This article discusses fantasy stocks apps, their potential to gamify investor education, and the regulatory concerns expressed by Indian and foreign regulators.
In our wealth-tech series, we analyze different wealth-tech products and their legal status. You can read all the posts here.
Investing in the stock-market may be daunting for new entrants. But a few start-ups are trying to solve for this by offering fantasy stocks apps as investor education tools. These platforms create a simulated stock-market, which is like a practice net for investors. The users can pick different virtual stocks to create their portfolios. The prices of virtual stocks and subsequent gains or losses are based on actual securities market data. The participants who build the most profitable virtual stock portfolio during a pre-determined period win. Fantasy stocks contests can be paid or free. In paid contests, the participants pay an entry fee to join the contest – which forms the prize pool. And the winners receive prize money from this pool. In free contests, the participants don’t pay any entry fee and the winners only get bragging rights (and not prize money).
The gamification of investments – which involves elements like goal-setting, competition and rewards – can be a powerful educational and habit-forming tool. Remember spending hours playing Snake on a Nokia feature phone? Watching the snake get bigger and setting new records (which beat our friends and family) kept us hooked to this simple game. Gamification can simplify investments, increase motivation and ensure consistency in learning. It can also teach practical skills like emotional regulation. As Warren Buffet said, “the stock market is a device to transfer money from the patient to the impatient.” Controlling panic and greed and being patient is critical to be a successful investor. As millions of Indians enter the stock-market for the first time, fantasy stocks can teach them these skills in a low-risk environment.
Like fantasy sports, fantasy stocks must comply with anti-gambling laws if they involve real-money. But unlike fantasy sports, paid fantasy stocks games may also raise concerns under securities laws. Let’s understand why.
The Securities Exchange Board of India (SEBI) – India’s securities regulator – has expressed concerns about competitions based on the securities market. It hasn’t banned these competitions yet. But through press releases and consultation papers, SEBI has warned investors that these competitions could put them at risk. For example, game operators may misuse an investor’s trading data or fail to disclose their own conflicts of interest. SEBI has also prohibited stock-brokers from being associated with these competitions. Because Indian stock-brokers, in the past, have launched competitions like the Indian Trading League in which participants buy and sell real stocks (and not virtual stocks) through them. And those with the highest returns during a particular period win rewards. SEBI’s concern is that these competitions could induce investors to make risky trades to earn rewards. Of course, some of these risks are mitigated if rewards are offered based on virtual stock portfolios created in a simulated environment. Because in this scenario, an investor is not risking substantial money by buying or selling real stocks to win rewards.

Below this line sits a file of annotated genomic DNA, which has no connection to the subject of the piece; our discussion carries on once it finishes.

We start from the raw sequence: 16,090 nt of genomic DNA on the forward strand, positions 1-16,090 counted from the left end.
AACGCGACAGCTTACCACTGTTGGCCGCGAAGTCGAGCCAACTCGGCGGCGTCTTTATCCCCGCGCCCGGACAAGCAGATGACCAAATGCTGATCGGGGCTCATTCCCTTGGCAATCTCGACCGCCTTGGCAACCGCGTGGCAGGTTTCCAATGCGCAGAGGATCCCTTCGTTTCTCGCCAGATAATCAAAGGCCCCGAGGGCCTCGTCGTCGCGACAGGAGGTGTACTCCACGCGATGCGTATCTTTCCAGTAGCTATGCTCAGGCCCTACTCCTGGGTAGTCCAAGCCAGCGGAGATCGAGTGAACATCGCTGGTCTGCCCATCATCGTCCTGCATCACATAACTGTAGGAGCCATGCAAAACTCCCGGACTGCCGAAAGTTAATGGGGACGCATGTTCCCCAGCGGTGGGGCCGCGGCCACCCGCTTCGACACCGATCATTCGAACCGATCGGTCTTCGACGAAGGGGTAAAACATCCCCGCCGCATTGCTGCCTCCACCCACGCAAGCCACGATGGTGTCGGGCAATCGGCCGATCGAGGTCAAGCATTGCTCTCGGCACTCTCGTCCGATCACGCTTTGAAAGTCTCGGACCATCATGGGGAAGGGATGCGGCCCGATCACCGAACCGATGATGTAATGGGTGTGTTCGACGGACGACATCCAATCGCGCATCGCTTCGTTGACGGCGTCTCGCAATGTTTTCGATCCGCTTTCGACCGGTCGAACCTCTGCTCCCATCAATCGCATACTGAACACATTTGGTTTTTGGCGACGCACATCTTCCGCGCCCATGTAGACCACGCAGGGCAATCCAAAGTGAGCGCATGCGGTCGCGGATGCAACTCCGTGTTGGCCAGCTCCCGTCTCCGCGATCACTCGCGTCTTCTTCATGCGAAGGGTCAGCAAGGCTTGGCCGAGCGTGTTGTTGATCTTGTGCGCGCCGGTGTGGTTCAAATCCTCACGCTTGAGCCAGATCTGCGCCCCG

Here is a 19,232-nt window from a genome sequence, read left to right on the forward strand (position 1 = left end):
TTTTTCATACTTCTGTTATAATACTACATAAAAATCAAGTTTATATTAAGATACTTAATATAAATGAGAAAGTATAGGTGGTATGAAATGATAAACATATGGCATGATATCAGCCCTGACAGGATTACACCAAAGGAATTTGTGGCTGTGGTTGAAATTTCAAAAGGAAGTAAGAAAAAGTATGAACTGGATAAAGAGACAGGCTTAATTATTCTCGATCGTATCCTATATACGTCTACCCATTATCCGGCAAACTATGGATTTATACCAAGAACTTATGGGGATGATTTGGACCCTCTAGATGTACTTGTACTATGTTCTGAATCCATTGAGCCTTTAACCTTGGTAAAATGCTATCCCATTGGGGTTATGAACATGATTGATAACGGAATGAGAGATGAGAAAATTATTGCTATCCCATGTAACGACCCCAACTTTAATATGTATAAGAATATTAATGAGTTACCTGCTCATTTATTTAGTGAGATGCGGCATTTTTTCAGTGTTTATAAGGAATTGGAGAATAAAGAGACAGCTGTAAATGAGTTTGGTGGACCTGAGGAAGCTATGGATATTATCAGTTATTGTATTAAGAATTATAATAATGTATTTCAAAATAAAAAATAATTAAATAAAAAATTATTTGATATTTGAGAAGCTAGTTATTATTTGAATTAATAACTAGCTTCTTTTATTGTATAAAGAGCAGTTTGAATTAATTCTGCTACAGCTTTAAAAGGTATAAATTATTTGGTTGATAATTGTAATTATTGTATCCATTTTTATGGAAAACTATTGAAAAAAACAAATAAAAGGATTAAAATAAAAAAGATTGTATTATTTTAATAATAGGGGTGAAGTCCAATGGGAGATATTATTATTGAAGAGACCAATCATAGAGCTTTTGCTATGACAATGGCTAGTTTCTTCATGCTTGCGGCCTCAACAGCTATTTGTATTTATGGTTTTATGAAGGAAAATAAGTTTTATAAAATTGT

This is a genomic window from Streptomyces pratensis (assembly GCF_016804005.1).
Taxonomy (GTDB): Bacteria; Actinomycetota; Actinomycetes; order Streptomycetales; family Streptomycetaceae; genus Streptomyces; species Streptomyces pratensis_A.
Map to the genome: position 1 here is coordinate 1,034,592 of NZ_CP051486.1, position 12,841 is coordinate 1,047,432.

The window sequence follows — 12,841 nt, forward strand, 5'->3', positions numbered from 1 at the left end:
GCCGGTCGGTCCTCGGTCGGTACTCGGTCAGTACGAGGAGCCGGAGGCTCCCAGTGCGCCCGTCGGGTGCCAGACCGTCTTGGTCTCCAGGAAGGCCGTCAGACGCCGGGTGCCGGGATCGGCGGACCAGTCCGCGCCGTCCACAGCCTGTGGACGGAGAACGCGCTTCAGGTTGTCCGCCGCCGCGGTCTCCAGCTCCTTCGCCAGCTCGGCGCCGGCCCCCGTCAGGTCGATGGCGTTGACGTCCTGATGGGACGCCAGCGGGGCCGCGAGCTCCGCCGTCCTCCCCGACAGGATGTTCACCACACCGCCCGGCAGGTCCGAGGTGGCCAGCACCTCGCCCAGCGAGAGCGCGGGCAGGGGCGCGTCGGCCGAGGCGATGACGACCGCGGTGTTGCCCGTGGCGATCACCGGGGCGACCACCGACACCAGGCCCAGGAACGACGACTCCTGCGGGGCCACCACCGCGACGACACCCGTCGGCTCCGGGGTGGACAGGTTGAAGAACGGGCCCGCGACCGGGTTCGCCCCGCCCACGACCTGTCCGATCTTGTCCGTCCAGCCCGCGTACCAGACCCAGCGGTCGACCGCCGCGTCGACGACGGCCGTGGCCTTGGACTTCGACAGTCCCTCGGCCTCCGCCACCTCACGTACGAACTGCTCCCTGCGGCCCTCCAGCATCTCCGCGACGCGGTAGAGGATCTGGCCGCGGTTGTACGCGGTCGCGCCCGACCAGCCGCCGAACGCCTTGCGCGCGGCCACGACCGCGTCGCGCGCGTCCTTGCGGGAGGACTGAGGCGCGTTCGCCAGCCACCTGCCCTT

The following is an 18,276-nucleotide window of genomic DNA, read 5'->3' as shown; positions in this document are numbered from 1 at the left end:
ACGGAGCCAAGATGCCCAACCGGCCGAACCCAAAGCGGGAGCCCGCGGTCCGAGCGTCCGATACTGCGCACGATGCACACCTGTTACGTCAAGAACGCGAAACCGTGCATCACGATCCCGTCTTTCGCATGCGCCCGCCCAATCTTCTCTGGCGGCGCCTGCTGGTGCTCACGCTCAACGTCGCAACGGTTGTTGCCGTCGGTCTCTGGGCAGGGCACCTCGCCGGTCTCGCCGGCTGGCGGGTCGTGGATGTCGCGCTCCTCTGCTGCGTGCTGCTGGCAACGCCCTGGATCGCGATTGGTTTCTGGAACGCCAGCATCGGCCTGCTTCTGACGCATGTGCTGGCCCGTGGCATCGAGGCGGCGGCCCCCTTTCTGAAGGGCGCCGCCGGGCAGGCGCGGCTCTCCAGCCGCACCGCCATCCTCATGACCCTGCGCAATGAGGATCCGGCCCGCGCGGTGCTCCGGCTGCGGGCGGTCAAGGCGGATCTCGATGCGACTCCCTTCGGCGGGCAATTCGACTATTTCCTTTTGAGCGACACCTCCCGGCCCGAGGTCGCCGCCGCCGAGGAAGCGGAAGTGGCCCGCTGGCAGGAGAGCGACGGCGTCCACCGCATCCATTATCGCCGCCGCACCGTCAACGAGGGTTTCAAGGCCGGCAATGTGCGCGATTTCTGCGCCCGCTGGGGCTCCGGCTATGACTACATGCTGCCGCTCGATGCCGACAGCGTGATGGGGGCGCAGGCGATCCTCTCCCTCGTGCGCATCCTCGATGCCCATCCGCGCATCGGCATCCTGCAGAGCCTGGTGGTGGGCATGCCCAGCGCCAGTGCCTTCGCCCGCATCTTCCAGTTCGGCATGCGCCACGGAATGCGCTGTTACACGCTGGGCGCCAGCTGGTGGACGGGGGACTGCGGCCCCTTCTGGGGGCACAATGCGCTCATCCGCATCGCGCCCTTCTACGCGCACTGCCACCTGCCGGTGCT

But the legality of these games is still mired in uncertainty. Because these simulated stock-market investments run the risk of being considered unlawful derivatives under securities law. You see, any contract which derives its value from a real-world security is a derivative (which can be executed and traded in India only as per SEBI regulations). The virtual stock portfolios (in fantasy stocks games) are created and priced on the basis of real-world securities. So, a regulator may hold that the contract between fantasy stocks platforms and their users derives its value from the prices of real-world securities. And it’s an unlawful derivative not executed in accordance with SEBI regulations.
Some foreign regulators have already held that fantasy stock trading is akin to derivatives trading. In 2015, the US Securities and Exchange Commission (SEC) cautioned investors against participating in fantasy stocks contests which offer real-returns. In SEC’s view, participating in these contests could be a type of illegal derivative trading. In 2016, the SEC also fined a gaming company for offering fantasy stocks contests. The SEC held that since the game’s scoring system was based on comparing the change in the price of a single security against that of other securities, it was an illegal derivative. Similarly, the Australian Securities and Investment Commission (ASIC) has warned game operators that fantasy stocks could be a form of illegal derivative trading under Australian securities laws.
The stance adopted by foreign regulators like SEC and ASIC has raised doubts about the legal status of fantasy stocks. And regulatory clarity on this issue may take time to emerge. In the meantime, fantasy stocks platforms can take a leaf out of the gaming industry’s book to promote responsible gaming. This includes introducing contest limits, spending limits, self-imposed time-outs etc. for these games. And emphasizing on the educational benefits of fantasy stocks. These features may also encourage SEBI to grant fantasy stocks its blessing because it would promote investor education with minimal risks.
(This post has been authored by the fintech team at Ikigai Law.)
If you have more questions on fantasy stocks, write to firstname.lastname@example.org